Traditionally, people work on the idea of saving a certain amount – such as 15 times their annual salary – to cover their needs in retirement. But these plans may be upset by factors that cannot be built into typical retirement savings calculations.
According to an article by Laura du Preez in Personal Finance (6 June 2015), targeting a particular lump sum with the view to it sustaining your desired income in retirement may be a bad idea, especially if you assume that you will continue to enjoy high real (after-inflation) market returns indefinitely.
While your initial planning takes into account the income you will need in retirement, Marc Thomas (business development manager at Grindrod Asset Management) says that thereafter, you often receive updates only about the lump sum and not about the income it will generate.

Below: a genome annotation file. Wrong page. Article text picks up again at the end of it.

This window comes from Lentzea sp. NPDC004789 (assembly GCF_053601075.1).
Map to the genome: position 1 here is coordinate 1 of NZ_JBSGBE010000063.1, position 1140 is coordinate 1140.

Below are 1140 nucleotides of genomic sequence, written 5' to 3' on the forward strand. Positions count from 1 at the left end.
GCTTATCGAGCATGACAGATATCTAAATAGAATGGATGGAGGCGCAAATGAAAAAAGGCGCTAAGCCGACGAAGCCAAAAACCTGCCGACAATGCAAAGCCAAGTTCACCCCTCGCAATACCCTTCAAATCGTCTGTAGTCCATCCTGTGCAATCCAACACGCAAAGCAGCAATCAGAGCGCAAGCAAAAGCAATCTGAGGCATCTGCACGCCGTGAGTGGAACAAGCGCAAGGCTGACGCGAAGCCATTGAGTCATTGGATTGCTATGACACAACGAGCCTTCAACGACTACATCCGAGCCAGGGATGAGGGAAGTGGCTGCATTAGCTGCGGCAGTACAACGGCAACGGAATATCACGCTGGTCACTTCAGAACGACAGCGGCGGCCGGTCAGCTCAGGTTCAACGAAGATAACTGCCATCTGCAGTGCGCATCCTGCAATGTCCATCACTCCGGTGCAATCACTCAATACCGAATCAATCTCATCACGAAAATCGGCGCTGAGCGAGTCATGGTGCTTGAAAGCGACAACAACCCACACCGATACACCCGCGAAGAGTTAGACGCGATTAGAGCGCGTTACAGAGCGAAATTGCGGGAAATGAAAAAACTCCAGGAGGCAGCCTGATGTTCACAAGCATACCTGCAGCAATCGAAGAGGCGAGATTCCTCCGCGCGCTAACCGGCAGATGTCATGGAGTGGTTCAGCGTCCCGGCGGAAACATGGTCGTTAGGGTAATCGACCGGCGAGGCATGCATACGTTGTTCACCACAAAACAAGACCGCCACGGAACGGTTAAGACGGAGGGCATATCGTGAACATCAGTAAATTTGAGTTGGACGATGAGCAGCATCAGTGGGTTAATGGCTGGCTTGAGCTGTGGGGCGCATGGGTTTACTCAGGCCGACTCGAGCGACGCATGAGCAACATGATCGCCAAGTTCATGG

He says the value of measuring retirement savings in terms of the income they can generate is starting to be recognised internationally, but most local asset managers have yet to start thinking in these terms. Most calculations are based on annuity rates (guaranteed, with-profit or even recommended living annuity withdrawal rates) at the time you perform the calculation. Unfortunately, annuity rates, including recommended withdrawals from living annuities, change over time as markets change.
Thomas says the average South African rates for a level annuity have come down from about 14 percent in 2000, to 8.6 percent in 2006, to 7.2 percent today. The rate for an annuity escalating at five percent a year is about 4.2 percent, he says.
Financial adviser Daniel Wessels says you simply do not know what your future returns will be, but you can give yourself a far better chance of a secure retirement if you focus on the things you can control: how long you save for and how much you save.
He suggests that you:
- Extend the period during which you save as far as possible;
- Save as much as you can; and
- If you use an investment-linked living annuity to provide a pension at retirement, limit the annual amount you draw down to between four and five percent of your capital.